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Students With '504 Plans' More Likely to Be White, Enrolled in Non-Title I Schools

Students receiving accommodations under Section 504 of the 1973 Rehabilitation Act—a law that predates the Individuals with Disabilities Act and creates a more expansive definition of disability than the IDEA—are more likely to be white, male, and enrolled in a school that is not eligible for Title I funds, according to an analysis of U.S. Department of Education data published in the Aug. 7 edition of the Journal of Disability Policy Studies. 

(Note: The abstract of the study, linked above, gives an incorrect summary of the racial breakdown of "504 plan" students. The lead author of the study said in an interview that the abstract will be corrected.)

Students covered under Section 504 could have a variety of disabling conditions, such as cancer, epilepsy, diabetes or mobility impairments. The overall percentage of students who are given accommodations under Section 504 is small, however: about 1 percent of all students, according to the 2009-10 Civil Rights Data Collection. This compares to about 12 percent of all students who are covered under the IDEA.

Here's a quick review of the differences and similarities between Section 504 and IDEA.

Section 504 applies to children who have a physical or mental disability that substantially limits one or more major life activities; for students, one major life activity is learning.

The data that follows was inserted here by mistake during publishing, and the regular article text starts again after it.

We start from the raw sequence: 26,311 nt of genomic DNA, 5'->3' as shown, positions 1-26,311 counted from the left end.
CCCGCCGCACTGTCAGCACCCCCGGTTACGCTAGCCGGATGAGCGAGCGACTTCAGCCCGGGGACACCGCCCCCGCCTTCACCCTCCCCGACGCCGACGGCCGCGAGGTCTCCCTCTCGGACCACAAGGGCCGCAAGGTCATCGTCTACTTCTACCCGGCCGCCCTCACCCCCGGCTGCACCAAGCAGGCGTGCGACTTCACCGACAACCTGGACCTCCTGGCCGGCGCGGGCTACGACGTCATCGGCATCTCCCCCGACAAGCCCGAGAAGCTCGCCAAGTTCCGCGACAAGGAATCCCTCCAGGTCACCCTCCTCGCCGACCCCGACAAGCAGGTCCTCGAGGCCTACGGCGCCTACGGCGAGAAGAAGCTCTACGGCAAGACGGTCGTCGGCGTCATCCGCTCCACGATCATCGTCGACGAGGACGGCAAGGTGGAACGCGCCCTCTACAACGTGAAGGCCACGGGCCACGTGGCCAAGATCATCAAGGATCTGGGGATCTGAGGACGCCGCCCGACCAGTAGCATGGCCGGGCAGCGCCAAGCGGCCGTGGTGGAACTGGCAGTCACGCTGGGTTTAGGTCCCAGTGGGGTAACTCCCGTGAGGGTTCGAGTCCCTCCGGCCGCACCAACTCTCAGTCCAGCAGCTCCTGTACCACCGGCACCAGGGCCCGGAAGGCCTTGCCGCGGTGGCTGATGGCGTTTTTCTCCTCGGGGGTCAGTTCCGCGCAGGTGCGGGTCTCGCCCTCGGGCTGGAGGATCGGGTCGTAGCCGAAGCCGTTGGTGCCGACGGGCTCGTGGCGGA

However, Section 504 and IDEA define "disability" differently. IDEA has 13 disability categories, while Section 504 has a three-part definition that is broader than IDEA. All students covered by IDEA are also covered by Section 504, but there's also a smaller group of Section 504 students who are not a part of IDEA‐these students may have chronic medical conditions or be under a doctor's care for psychological conditions.

Adding to the complexity is that the IDEA does include a catch-all category called "other health impairments." Deciding what law covers a student can be a judgment call, based on the severity of the impairment and the level of accommodations that student needs.

Another difference between the two laws: The federal government provides some money to school districts to educate children in special education, along with a specific legal framework for doing so. Accommodations for Section 504 students are a mandate, but with no specific federal funding.

Perry A. Zirkel, a lead author on this paper and a professor of special education at Lehigh University in Bethlehem, Pa., also attempted to quantify the number of 504-only students by sending surveys to districts. The percentage of students with 504-only plans, about 1 percent, was about the same based on that survey information, which was collected in 2005.

However, the civil rights data collection allowed demographic analysis. Among the findings: 

  • White students are more than twice as likely (1.26 percent) to have a 504 plan compared to their Black (0.57 percent) or Hispanic (0.5 percent) classmates. 
  • Male students were almost twice as likely to have a 504-only plan (1.27 percent) compared to female students (0.76 percent). 
  • A little less than 1 percent of children in Title I schools, or 0.84 percent, had 504-plans only. That compares to 1.23 percent of students in schools that do not receive Title I funds. 

The paper says that these findings open opportunities for more detailed questions. For example, in 2008, Congress made some changes in the law that would have the effect of making it easier for students to be covered under Section 504. But there does not appear to have been any noticeable increase in the number of children with that label, as one might expect, the paper notes. 

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